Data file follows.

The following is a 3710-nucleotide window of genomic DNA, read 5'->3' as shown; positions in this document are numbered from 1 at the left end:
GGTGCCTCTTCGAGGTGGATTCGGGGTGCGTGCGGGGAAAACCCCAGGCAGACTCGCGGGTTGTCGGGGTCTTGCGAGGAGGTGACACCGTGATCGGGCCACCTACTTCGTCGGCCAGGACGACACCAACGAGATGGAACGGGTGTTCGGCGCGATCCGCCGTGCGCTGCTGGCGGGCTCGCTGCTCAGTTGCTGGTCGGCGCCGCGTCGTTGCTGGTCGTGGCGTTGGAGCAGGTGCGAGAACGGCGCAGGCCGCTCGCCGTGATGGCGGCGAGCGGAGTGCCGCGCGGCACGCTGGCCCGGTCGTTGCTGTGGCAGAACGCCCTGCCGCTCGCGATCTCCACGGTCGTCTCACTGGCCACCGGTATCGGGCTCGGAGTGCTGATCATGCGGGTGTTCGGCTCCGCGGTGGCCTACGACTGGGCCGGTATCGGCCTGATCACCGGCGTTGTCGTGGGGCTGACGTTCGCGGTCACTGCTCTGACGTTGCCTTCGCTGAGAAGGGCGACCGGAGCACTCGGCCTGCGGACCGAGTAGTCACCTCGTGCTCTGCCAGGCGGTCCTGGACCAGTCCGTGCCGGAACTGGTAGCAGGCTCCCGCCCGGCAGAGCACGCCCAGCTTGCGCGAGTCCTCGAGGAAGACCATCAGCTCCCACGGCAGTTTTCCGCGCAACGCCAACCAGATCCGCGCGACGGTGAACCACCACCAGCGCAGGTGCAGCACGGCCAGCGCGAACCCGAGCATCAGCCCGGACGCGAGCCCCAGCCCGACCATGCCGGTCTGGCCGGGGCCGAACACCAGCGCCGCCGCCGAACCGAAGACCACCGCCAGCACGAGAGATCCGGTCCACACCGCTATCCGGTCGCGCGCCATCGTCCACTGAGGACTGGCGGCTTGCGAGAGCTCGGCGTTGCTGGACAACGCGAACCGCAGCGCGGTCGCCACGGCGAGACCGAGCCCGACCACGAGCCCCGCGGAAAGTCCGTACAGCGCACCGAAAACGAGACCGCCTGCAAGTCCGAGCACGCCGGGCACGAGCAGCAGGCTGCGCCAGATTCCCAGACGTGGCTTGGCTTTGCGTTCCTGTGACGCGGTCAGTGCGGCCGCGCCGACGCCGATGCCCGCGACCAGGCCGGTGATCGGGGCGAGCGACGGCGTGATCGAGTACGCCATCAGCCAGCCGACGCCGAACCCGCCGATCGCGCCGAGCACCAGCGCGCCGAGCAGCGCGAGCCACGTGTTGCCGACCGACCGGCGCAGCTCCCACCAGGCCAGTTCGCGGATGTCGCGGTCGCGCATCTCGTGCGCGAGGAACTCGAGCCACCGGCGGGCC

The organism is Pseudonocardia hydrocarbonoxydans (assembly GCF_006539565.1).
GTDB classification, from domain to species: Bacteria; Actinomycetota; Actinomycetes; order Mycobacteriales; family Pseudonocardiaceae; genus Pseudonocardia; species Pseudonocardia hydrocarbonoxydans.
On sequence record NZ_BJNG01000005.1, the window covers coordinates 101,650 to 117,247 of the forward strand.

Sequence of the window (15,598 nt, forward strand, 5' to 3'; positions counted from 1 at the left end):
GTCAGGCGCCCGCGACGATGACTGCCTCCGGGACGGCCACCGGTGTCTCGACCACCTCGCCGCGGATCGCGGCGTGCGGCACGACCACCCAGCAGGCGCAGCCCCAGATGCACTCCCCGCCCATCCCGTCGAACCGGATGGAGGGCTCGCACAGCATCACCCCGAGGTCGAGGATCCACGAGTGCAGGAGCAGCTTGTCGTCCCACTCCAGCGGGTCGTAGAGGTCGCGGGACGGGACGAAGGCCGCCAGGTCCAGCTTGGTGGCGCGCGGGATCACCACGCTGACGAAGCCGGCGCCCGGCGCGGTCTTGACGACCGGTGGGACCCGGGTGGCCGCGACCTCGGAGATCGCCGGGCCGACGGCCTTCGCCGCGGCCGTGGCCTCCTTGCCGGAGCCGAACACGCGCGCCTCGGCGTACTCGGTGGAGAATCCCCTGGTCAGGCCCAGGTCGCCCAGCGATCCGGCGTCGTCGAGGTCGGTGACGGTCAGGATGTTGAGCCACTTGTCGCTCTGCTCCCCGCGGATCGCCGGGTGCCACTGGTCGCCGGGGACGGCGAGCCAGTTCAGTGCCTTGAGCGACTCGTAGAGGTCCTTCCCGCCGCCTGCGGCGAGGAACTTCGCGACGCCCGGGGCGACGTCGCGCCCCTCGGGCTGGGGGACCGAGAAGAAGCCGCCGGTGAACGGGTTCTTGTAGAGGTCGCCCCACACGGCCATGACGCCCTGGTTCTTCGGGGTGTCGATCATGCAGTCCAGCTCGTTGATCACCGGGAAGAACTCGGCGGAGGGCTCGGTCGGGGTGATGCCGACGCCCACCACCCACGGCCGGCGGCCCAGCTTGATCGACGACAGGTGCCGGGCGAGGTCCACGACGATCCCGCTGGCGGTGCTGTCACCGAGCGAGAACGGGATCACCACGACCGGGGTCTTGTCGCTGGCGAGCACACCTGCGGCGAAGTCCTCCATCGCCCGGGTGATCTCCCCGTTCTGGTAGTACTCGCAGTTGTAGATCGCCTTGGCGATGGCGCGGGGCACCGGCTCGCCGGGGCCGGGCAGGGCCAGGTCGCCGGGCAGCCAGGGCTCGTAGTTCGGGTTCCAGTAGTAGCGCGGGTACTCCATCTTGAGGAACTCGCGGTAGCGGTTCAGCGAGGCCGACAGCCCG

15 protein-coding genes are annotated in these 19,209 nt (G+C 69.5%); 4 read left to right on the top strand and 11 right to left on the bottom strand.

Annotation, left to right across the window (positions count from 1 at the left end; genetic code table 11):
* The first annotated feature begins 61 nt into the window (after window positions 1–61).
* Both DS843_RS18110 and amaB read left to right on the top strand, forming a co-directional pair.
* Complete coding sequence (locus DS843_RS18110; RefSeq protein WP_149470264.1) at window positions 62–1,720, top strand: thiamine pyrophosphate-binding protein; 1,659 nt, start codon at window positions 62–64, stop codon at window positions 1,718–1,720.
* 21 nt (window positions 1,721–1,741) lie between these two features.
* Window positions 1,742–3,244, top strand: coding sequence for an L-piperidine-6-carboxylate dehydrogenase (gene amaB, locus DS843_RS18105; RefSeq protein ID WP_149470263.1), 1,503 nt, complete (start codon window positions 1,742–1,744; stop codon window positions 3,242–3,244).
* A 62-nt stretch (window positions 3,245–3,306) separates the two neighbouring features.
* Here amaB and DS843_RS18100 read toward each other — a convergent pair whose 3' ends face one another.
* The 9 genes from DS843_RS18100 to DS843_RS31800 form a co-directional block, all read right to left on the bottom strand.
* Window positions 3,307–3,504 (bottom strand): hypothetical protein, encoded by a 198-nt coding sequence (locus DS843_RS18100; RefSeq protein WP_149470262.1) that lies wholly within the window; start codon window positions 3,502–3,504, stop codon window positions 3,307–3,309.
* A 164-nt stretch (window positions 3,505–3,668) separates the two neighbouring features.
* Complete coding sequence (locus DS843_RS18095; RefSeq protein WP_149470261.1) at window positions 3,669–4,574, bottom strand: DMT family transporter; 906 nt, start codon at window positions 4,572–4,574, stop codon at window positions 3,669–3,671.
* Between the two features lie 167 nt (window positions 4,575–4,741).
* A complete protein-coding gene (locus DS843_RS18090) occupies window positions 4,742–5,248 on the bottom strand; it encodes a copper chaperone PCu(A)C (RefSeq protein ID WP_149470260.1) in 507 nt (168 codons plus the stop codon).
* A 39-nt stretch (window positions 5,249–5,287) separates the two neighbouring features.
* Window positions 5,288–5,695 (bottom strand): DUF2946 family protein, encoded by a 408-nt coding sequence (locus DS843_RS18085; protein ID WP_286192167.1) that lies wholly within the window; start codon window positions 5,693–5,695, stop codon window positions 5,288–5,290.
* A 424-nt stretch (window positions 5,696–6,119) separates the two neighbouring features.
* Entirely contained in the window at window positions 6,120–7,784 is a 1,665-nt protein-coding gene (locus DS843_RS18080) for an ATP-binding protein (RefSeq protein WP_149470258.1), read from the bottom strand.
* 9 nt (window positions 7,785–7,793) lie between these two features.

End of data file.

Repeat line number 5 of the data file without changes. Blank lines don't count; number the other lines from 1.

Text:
On sequence record NZ_BJNG01000005.1, the window covers coordinates 101,650 to 117,247 of the forward strand.